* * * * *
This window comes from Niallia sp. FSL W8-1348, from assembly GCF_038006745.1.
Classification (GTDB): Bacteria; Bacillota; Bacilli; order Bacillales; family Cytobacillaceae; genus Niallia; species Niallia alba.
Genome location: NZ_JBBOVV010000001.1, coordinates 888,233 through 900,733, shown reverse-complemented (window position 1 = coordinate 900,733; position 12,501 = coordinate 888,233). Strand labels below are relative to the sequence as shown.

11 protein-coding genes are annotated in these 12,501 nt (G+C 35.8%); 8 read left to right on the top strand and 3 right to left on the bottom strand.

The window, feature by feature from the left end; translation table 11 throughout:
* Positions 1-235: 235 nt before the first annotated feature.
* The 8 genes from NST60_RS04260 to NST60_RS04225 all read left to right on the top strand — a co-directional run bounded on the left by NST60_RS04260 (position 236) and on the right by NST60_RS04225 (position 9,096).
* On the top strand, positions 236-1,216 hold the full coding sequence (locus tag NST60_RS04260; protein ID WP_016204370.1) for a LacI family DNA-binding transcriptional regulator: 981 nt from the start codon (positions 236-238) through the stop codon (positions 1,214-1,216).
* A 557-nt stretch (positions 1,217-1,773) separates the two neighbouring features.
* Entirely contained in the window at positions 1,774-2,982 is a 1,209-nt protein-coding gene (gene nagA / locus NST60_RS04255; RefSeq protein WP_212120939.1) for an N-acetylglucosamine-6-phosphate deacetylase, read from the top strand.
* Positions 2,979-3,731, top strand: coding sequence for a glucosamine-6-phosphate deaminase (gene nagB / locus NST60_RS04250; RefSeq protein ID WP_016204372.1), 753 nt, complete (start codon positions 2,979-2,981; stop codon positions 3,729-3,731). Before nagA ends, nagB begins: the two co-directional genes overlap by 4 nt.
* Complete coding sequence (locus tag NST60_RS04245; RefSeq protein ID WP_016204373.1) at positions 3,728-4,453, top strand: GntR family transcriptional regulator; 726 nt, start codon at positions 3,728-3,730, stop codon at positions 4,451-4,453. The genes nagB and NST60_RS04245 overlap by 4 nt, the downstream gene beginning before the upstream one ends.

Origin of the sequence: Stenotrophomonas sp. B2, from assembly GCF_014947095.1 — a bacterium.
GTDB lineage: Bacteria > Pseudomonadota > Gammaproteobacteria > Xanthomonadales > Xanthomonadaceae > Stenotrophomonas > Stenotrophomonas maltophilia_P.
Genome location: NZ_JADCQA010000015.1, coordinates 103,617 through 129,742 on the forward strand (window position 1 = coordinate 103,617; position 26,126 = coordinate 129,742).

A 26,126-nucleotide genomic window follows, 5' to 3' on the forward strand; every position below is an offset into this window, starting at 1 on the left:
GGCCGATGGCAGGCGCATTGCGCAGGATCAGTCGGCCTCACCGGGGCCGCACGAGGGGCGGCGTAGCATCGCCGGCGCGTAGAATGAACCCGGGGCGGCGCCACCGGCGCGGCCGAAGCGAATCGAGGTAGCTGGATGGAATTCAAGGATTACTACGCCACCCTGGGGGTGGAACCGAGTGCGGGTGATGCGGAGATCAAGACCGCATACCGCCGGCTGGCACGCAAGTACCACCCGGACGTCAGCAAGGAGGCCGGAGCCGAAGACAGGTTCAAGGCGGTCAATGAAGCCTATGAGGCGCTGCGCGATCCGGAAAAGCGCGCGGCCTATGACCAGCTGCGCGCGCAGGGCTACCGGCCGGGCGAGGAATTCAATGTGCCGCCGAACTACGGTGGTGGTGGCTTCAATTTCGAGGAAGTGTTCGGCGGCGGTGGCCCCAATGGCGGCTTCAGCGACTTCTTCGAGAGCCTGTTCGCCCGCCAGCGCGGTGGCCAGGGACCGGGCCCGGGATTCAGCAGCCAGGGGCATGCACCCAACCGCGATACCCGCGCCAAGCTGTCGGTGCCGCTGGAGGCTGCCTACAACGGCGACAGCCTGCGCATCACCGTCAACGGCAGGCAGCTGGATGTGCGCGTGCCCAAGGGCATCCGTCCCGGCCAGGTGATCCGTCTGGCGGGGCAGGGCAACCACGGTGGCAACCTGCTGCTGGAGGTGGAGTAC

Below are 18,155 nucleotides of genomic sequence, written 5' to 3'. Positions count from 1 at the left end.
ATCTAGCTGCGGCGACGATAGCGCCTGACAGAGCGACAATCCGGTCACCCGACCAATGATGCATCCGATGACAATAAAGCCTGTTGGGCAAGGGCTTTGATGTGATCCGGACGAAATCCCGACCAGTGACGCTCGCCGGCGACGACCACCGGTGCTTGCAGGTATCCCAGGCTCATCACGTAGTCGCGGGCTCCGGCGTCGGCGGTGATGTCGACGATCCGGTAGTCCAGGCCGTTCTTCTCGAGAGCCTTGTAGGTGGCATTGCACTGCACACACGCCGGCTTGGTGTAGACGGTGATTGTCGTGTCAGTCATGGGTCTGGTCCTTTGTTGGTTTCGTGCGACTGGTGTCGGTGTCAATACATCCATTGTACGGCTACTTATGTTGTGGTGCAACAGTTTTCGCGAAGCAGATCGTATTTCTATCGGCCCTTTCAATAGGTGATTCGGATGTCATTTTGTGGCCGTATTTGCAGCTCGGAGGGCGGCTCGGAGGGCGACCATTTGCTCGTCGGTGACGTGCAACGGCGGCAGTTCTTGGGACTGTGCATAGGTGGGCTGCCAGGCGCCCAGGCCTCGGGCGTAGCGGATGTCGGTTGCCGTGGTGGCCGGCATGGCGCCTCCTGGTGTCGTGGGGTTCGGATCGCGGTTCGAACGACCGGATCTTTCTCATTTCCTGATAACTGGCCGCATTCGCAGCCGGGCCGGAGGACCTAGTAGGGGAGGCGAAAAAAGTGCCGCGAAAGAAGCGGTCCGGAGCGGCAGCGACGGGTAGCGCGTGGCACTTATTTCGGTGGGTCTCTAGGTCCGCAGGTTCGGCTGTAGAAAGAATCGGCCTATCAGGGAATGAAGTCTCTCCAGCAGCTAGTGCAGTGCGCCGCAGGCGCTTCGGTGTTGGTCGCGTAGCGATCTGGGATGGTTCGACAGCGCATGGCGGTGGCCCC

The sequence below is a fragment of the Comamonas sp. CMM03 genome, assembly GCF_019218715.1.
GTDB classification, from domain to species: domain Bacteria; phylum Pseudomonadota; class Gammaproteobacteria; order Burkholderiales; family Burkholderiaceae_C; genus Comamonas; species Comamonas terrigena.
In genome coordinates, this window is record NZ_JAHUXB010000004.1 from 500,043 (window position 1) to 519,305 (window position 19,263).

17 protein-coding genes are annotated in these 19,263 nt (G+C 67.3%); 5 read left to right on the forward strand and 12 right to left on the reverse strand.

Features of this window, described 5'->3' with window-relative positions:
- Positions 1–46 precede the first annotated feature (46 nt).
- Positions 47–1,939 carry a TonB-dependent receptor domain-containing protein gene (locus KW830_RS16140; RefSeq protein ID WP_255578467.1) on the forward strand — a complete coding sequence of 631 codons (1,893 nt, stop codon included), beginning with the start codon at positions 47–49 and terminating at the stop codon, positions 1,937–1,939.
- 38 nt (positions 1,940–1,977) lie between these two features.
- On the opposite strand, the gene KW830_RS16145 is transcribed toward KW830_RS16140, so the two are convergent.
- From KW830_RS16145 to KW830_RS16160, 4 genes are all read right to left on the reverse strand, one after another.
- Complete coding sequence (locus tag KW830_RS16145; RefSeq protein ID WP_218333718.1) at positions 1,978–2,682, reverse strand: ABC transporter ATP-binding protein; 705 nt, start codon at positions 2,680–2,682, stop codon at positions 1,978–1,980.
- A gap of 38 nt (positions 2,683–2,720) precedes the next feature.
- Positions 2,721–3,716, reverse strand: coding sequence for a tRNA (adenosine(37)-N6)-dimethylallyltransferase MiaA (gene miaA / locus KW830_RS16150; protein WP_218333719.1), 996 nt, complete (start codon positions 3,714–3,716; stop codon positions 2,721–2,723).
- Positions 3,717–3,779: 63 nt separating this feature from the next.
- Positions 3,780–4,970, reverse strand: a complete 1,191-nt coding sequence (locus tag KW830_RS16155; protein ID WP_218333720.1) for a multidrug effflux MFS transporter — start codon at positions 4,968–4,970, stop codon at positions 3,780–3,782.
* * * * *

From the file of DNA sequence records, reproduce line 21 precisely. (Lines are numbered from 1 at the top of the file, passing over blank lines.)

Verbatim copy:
GTDB classification, from domain to species: domain Bacteria; phylum Pseudomonadota; class Gammaproteobacteria; order Burkholderiales; family Burkholderiaceae_C; genus Comamonas; species Comamonas terrigena.